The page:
Any concerns or doubts?


The main thing he suffers from is being bullied at the posts when defending aerial passes. However, what can be done about that? At 19, he could still take a growth spurt. Given many full-backs are aerially weak, too, this should not be something that limits his career progress.

Should he become a bit more consistent with his cross selection and timing, Aarons will become a better defender by proxy of being able to better judge balls. Given the issue is more down to height and experience, though, there’s relatively little to be worried about with Aarons. The potential is easily there to go to the peak of the Premier League.

Thursday, 19 September 2019

Dwight McNeil


It’s not often that we see a club often fighting in the bottom half of the Premier League producing exciting homegrown talent. In Dwight McNeil, though, Burnley have a young player who has the potential to be among the most exciting in the league.

What makes him so special?


His composure and his ability to handle the breakthrough. Thrown into a Burnley side that looked burnt out and exasperated, McNeil began to produce regularly impressive performances. He’s shown an impressive ability to get his teammates on the ball, and has a decent range of tricks in his locker.

Crossing, shooting, and dribbling are all key skills in a wide player and McNeil has them all in abundance. He’s strong on the ball, he does not mind getting stuck in, and he has a good decision making process when he is on the ball. It’s not often that a young player is so good at creating chances for his teammates, but he seems to have a strong understanding of both his role in the team and what his teammates need from him.

For Sean Dyche, this maturity allied to a natural work ethic should be very exciting.

Any concerns or doubts?


For McNeil, there aren’t too many concerns outside of a propensity to give the ball away. His passing is quite minimalistic at times, and even then the decision making can be poor. The fact that he coves so much ground and gets involved defensively means that, when he does get the ball, he can often make the wrong choice to spring an attack.

However, for McNeil, these are small issues that will be improved upon with time and more gameday experience in the Premier League. For Burnley, this must be the most exciting youth prospect they’ve produced in some time: McNeil looks like he has the tools to reach the very top.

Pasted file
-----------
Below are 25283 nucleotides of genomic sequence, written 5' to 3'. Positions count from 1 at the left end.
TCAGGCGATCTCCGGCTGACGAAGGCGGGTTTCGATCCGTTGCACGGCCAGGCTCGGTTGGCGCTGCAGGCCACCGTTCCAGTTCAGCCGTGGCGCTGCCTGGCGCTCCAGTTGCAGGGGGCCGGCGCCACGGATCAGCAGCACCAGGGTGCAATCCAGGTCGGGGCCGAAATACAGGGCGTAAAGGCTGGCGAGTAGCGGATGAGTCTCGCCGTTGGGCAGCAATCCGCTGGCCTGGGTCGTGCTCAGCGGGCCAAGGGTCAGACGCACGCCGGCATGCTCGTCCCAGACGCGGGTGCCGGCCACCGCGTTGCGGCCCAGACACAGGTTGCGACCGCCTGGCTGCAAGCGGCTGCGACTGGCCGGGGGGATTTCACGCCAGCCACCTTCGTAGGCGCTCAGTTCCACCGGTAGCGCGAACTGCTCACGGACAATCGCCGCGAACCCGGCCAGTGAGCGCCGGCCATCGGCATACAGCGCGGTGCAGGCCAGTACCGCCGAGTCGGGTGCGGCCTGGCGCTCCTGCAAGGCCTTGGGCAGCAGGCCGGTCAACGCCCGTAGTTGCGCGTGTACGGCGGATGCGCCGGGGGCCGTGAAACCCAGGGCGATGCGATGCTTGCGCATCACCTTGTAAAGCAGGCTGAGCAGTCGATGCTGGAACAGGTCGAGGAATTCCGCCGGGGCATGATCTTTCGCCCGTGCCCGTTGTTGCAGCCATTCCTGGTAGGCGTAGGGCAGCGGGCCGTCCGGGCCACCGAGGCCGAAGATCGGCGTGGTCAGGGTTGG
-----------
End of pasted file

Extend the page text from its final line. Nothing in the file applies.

Thursday, 15 August 2019

Reiss Nelson


Having spent a year on loan with Julien Nagelsmann at TSG Hoffenheim, Arsenal youth starlet Reiss Nelson arrives back in London with a point to prove. At just 19, he has the world at his feet: the main question for Nelson is can he keep out the cadre of attacking stars that Arsenal have lining the bench for long enough to make an impact?

What makes him so special?


For us, Nelson impresses due to his coolness in front of goal. For a 19-year-old wide forward, he shows a lot of composure when the ball drops to him. Despite having less than a shot per game for the German outfit last year, Nelson managed to pick up an impressive 7 goals in just 630 minutes – not bad for a youngster who only made 5 starts in the season.

He’s composed and he has a good idea of shot selection, too, which is quite rare. Often, players of his experience and position are exciting, creative dribblers with poor decision making. Nelson shows good decision making and consistency, completing around 86% of his passes last year for Hoffenheim – that’s a solid return for a young player in a creative position.

Any concerns or doubts?


Nelson stands out due to his decision making, but one thing that he has to improve upon is how often he gets involved in a game. When he’s part of the game he is effective, but he’s suffered from an ability to drift out of games without much fanfare. As he ages, this will have to improve – he’s not yet decisive enough to get away with failure to participate in big matches.

The main concern is also going to be making the most of the gametime he gets. Despite starting the opening day of the season, chances could be somewhat limited for Nelson; he needs to take every chance he is given which, given his propensity to vanish from games, could be tough.